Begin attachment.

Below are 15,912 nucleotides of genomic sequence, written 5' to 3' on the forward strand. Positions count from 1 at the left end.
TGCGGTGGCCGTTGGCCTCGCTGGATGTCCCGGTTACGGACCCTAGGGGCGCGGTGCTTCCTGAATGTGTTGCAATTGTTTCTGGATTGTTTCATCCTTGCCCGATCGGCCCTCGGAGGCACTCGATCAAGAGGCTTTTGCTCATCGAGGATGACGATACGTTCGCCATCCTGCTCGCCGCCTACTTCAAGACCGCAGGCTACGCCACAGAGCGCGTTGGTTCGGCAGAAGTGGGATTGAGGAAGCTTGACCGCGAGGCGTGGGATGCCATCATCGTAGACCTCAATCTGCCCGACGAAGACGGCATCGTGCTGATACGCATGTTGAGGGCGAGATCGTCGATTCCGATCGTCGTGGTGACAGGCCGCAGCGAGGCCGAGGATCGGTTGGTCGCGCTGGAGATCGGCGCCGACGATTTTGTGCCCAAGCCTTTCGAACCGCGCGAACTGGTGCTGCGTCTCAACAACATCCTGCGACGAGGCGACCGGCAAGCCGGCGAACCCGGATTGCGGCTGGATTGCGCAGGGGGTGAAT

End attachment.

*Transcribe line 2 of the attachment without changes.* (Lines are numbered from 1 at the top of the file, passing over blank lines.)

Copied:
TGCGGTGGCCGTTGGCCTCGCTGGATGTCCCGGTTACGGACCCTAGGGGCGCGGTGCTTCCTGAATGTGTTGCAATTGTTTCTGGATTGTTTCATCCTTGCCCGATCGGCCCTCGGAGGCACTCGATCAAGAGGCTTTTGCTCATCGAGGATGACGATACGTTCGCCATCCTGCTCGCCGCCTACTTCAAGACCGCAGGCTACGCCACAGAGCGCGTTGGTTCGGCAGAAGTGGGATTGAGGAAGCTTGACCGCGAGGCGTGGGATGCCATCATCGTAGACCTCAATCTGCCCGACGAAGACGGCATCGTGCTGATACGCATGTTGAGGGCGAGATCGTCGATTCCGATCGTCGTGGTGACAGGCCGCAGCGAGGCCGAGGATCGGTTGGTCGCGCTGGAGATCGGCGCCGACGATTTTGTGCCCAAGCCTTTCGAACCGCGCGAACTGGTGCTGCGTCTCAACAACATCCTGCGACGAGGCGACCGGCAAGCCGGCGAACCCGGATTGCGGCTGGATTGCGCAGGGGGTGAAT